Country houses for sale

An Oxfordshire country house so beautiful that one famous visitor whipped out his cheque book and tried to buy it on the spot

Penny Churchill takes a look at the devastatingly charming Brightwell Manor, where even the Aga is a cherished antique.

There’s something wonderfully reassuring about a fine country house that has been owned and lived in by the same family for many years. Estate agents call them ‘forever houses’, although nowadays ‘forever’ is more likely to mean a period of 20 to 25 years, rather than the duration of the owner’s lifetime, as the children grow up and leave home to make their own way in the ever-wider world.

One such house is Grade II-listed Brightwell Manor, a rare part-moated manor house set in almost five acres of gardens and grounds at the heart of the picturesque Oxfordshire village of Brightwell-cum-Sotwell, on the eastern edge of the Vale of the White Horse. Currently for sale — though not on the open market — through Hamptons at a guide price of £5 million, the house was bought by its present owner in the early 1970s, since when it has been a much-loved family home.

Britwell Manor, Oxfordshire

The village of Brightwell dates from Saxon times, when it was known as Beorht-Wille, meaning Bertha’s Spring, after the Saxon goddess of sacred springs. In the mid 12th century, the Norman king Stephen is thought to have built a moated siege castle on the site where the manor now stands. The castle was surrendered to Duke Henry of Aquitaine, later Henry II of England, who invaded in the late 1100s and probably had the castle demolished. Originally, the moat also encircled the neighbouring Church of St Agatha.

Part-Tudor and part-Georgian, Brightwell Manor encapsulates two distinct periods of architecture linked by an extension added in the 1950s by its then owner, William Inge, an eminent theologian and writer, who was nominated for the Nobel Prize for literature on three occasions. He served as Dean of St Paul’s from 1911 until 1934, when he retired to live at Brightwell Manor, dying there 30 years later at the age of 93.

The house remained in the hands of the Inge family until the arrival of the present owners, who bought the house from his sons in 1971. They hadn’t been long installed in their new home when, one day, they saw walking up the drive the distinctive figure of a former Government Minister, who — figuratively if not literally — whipped out his cheque book and invited them to name their price.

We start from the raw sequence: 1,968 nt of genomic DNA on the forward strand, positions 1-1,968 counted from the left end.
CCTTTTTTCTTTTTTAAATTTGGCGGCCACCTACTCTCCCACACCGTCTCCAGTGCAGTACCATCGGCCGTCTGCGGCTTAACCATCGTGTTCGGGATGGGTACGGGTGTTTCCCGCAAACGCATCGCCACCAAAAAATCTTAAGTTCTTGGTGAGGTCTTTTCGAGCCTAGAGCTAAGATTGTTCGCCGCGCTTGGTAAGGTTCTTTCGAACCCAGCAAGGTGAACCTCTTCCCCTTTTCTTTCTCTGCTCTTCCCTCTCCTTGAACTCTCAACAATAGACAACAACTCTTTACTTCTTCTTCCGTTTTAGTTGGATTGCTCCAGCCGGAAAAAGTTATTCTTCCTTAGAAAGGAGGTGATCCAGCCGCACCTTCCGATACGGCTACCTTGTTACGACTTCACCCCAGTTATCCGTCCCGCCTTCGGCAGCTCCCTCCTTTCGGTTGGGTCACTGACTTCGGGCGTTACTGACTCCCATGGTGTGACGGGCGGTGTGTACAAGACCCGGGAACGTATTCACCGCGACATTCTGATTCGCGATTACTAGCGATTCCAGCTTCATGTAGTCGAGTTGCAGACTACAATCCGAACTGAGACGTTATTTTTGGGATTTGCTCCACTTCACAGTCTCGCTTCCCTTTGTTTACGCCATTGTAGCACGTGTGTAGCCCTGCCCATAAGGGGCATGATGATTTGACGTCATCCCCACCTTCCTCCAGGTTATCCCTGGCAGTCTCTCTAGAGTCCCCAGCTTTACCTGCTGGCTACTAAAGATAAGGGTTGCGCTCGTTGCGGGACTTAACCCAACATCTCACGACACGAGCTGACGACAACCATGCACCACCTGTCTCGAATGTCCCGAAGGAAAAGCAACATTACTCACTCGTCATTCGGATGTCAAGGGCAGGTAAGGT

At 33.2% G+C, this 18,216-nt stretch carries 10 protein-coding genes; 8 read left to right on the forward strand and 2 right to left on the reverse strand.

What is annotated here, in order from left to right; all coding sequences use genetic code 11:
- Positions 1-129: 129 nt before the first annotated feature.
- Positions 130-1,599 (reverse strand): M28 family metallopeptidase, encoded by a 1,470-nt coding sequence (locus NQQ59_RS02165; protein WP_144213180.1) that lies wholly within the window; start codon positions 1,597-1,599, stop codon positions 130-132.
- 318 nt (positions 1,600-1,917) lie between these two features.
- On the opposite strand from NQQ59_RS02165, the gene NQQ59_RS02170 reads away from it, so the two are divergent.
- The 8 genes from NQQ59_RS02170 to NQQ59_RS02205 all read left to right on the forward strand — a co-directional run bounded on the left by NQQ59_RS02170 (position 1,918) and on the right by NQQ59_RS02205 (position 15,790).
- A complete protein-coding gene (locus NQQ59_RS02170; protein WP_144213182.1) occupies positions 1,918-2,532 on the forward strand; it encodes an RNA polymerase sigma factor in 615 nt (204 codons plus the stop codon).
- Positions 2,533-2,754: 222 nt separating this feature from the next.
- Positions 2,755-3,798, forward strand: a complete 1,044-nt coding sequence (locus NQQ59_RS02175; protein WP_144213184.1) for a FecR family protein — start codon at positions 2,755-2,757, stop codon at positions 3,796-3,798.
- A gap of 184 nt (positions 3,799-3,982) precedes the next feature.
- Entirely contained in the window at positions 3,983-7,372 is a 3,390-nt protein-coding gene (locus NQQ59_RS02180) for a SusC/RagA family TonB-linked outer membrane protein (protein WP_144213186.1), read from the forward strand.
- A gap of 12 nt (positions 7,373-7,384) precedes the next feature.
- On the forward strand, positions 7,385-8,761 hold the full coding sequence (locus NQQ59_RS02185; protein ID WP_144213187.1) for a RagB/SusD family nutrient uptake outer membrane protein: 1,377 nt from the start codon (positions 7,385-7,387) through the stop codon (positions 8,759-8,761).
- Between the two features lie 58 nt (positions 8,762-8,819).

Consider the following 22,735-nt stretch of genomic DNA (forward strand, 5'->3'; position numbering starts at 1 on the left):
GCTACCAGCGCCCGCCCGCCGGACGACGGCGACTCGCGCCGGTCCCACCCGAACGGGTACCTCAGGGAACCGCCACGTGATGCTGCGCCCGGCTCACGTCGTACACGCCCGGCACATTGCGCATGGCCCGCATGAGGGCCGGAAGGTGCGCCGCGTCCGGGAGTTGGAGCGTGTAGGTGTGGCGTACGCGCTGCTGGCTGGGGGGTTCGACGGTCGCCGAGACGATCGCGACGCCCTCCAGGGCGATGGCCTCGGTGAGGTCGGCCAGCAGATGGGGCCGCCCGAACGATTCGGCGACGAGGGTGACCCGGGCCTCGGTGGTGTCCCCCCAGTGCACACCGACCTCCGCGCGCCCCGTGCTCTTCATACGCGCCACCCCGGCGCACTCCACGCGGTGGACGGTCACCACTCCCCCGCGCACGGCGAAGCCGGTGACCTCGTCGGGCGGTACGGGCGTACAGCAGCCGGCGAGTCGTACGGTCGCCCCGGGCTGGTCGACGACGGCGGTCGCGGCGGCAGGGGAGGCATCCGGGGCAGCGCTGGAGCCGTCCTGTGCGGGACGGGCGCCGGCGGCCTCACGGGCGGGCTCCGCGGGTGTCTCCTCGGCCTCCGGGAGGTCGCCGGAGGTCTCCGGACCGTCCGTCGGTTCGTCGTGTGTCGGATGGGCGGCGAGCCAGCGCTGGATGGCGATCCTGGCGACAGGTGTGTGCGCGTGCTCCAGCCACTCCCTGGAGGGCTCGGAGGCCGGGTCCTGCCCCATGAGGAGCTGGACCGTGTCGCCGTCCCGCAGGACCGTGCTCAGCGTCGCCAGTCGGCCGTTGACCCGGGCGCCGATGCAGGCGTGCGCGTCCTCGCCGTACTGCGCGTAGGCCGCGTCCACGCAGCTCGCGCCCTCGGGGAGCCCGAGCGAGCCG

However, having only just found the right house for them and their five children, they had little hesitation in declining their visitor’s generous offer. Now, 50 years on, a similar approach would perhaps be more favourably received.

The older, Tudor part of the house dates from the early 1600s, when it started out as a modest farmhouse on the surrounding farming estate, being gradually gentrified until, towards the end of the 18th century, the symmetrical Georgian front was added. A red-brick coach house, latterly converted to a two-bedroom cottage, was added in the 1840s.

Britwell Manor, Oxfordshire

Brightwell Manor remained part of a thriving estate until the outbreak of the First World War, after which it was sold a number of times as casualties mounted. A report in Country Life on March 27, 1920, announced the sale of Brightwell with six acres of land, describing it as ‘an historical and commodious Georgian Residence of very attractive appearance, having extensive views over the famous Berkshire Downs. The pasture land here is of considerable value, letting readily at £4 an acre’.

From the village war memorial, the driveway passes through borders of mature trees and banks of lavender to the forecourt of the main 18th-century section of the house. A flagstoned reception hall leads to the drawing room and dining room, both classically Georgian in style, and to the original staircase with its square-sectioned balusters and inlaid mahogany handrail.

Continuing along the ground floor, one arrives at the beamed sitting room in the oldest part of the house, from where a studded-oak door leads to what originally served as William Inge’s study, now a family room. Off the kitchen, which boasts a 1930s Aga, is the present study, home to a mural by the neo-Romanticist painter George Warner Allen.

Britwell Manor, Oxfordshire

In all, the main house offers 8,128sq ft of accommodation on three floors, including the reception hall, four reception rooms, the kitchen and study, with a master suite, three further bedrooms and a family bathroom on the first floor and two further bedrooms, a kitchen and bathroom on the second floor.

The gardens and grounds surround the manor, bounded on three sides by the moat that never runs dry, thanks to Bertha’s spring. Much of the garden is laid to lawn, dotted with fruit trees, and there is also a walled garden. Finally, who could ignore the impressive chestnut tree grown in the grounds from a conker collected on Windsor’s Royal Mile many moons ago?